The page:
tâbeš-e rizmowj (#)
Fr.: rayonnement micro-onde
Electromagnetic radiation carried by → microwaves.
mowj-e milimetri (#)
Fr.: onde millimétrique
Microwaves with wavelengths between 1 and 10 millimeter, corresponding to frequencies between 300 GHz to 30 GHz. → millimeter-wave astronomy.
axtaršenâsi-ye mowjhâ-ye milimetri (#)
Fr.: astronomie millimétrique
That part of radio astronomy which uses electromagnetic waves in the range 1-10 millimeter to study various components of the Universe, in particular the chemistry of interstellar matter.
mowj-e degarâhangidé (#)
Fr.: onde modulée
A combination of two or more waves resulting in the production of
frequencies not present in the original waves, the new frequencies being
usually the sums and differences of integral multiples of the frequencies
in the original waves.
Fr.: onde de Moreton
A large-scale → shock wave observed in Hα on the Sun's → chromosphere that is generated by the impact of a → solar flare. Moreton waves expand outward at about 1,000 km/s, and may travel for several hundred thousand kilometers. They are accompanied by meter-wave radio bursts.
Named after the American astronomer Gail E. Moreton (1960, A.J. 65, 494); → wave.
Fr.: onde neutre
Same as → neutral mode.
Fr.: onde P
Fr.: longueur d'onde pic
The wavelength at which the radiant intensity of a source is maximum.
Fr.: onde périodique
An oscillatory motion in which each point is repeatedly displaced at equal time intervals.
mowj-e taxt (#)
Fr.: onde plane
A wave whose wavefronts of constant phase are infinite parallel planes normal to the direction of propagation.
Fr.: lame quart d'onde
A plate of doubly refracting material cut parallel to the optic axis of the crystal and of such a thickness that a phase difference of 90° is introduced between the ordinary and extraordinary rays for light of a particular wavelength. → half-wave plate.
mowj-e râdioyi (#)
Fr.: ondes radio
The → electromagnetic radiation with the longest → wavelengths (and lowest energies), ranging from 0.3 mm to several km. Radio waves form a very broad category, which includes the → submillimeter waves (with a wavelength of 0.3-1 mm) and → microwave regions (1 mm to several cm).
Fr.: longueur d'onde radio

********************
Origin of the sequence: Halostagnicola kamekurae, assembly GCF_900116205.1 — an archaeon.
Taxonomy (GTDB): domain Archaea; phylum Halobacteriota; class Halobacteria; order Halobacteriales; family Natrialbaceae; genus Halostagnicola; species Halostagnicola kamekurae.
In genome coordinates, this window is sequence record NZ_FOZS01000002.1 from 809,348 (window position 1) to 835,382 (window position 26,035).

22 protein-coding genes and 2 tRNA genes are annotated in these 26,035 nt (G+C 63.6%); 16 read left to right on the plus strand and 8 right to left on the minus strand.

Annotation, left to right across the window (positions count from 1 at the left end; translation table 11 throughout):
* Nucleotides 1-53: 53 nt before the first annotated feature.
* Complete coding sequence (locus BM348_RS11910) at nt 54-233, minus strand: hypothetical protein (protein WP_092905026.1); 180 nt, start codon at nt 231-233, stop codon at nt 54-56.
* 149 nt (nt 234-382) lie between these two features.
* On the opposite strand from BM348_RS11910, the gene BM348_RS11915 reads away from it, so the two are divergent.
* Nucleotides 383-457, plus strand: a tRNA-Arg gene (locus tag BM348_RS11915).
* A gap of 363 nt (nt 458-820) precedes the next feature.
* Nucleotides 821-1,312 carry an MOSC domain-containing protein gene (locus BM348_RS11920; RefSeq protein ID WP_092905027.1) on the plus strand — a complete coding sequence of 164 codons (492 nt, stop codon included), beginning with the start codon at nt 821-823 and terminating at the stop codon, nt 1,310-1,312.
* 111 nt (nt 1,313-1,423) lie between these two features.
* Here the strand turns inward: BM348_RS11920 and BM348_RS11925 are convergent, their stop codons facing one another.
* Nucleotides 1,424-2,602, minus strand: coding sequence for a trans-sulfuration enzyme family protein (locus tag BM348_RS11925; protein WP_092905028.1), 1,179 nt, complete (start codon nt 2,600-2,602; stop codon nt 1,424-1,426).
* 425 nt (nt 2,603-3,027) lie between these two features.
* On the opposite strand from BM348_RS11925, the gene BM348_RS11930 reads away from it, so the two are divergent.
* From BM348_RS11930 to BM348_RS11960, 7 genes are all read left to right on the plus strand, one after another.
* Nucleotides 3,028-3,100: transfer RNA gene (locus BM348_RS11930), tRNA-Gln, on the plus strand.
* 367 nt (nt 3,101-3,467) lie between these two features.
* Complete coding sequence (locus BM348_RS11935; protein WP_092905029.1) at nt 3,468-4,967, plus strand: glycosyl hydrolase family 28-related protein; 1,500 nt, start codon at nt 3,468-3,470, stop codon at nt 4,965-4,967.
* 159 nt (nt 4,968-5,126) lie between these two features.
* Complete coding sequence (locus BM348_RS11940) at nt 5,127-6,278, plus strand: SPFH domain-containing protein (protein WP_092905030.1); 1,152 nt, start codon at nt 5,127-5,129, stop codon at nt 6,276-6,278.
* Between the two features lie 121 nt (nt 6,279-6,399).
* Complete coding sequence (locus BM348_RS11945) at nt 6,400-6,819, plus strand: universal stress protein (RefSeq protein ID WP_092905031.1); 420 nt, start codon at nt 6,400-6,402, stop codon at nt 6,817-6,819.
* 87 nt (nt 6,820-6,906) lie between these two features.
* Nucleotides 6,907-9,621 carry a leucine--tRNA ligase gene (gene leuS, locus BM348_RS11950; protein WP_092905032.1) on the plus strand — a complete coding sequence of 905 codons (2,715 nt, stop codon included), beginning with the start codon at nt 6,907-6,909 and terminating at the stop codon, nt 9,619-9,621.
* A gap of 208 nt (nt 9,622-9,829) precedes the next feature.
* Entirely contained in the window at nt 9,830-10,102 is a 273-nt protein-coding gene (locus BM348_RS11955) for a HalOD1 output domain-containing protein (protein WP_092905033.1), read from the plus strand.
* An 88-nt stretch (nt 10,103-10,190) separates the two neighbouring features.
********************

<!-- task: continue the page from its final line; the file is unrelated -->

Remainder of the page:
Fr.: onde de raréfaction
A pressure wave in a fluid generated by rarefaction. It travels in the opposite direction to that of a shock wave in the medium.
Fr.: onde retardée
An ordinary electromagnetic wave that goes forward with time. → Maxwell's equations are indifferent to the distinction between past and future. It is therefore permissible for the electromagnetic waves to go backward in time. Forward-in-time waves are called retarded, as they arrive after they are sent by the transmitter. Backward-in-time waves are called → advanced wave.
Fr.: onde de Rossby
A wave on a uniform current in a two-dimensional non-divergent fluid system, rotating with varying angular speed about the local vertical.
Fr.: onde S
→ shear wave.
Fr.: onde scalaire
mowj-e laez-yi (#)
Fr.: onde sismique
An → elastic wave generated in the → Earth by an → impulse such as an → earthquake or an → explosion. Seismic waves may travel either along or near the Earth's surface or through the Earth's interior.
Shack-Hartmann wavefront sensor
hessgar-e pišân-e mowj-e Shack-Hartmann
Fr.: analyseur de front d'onde
An optical device, a modern version of the → Hartmann test, used for analyzing the wavefront of light. Theses sensors can be used to characterize the performance of optical systems. Moreover, they are increasingly used in real-time applications, such as → adaptive optics to remove the wavefront distortion before creating an image. It consists of a microlens array placed in front of a CCD array. A planar wavefront that is transmitted through a microlens array and imaged on the CCD array will form a regular pattern of bright spots. If, however, the wavefront is distorted, the light imaged on the CCD will consist of some regularly spaced spots mixed with displaced spots and missing spots. This information is used to calculate the shape of the wavefront that was incident on the microlens array.
Named after the German astronomer Johannes Hartmann (1865-1936), who first developed the method, and R. V. Shack, who in the late 1960s replaced the screen by a microlens array; → wavefront; → sensor.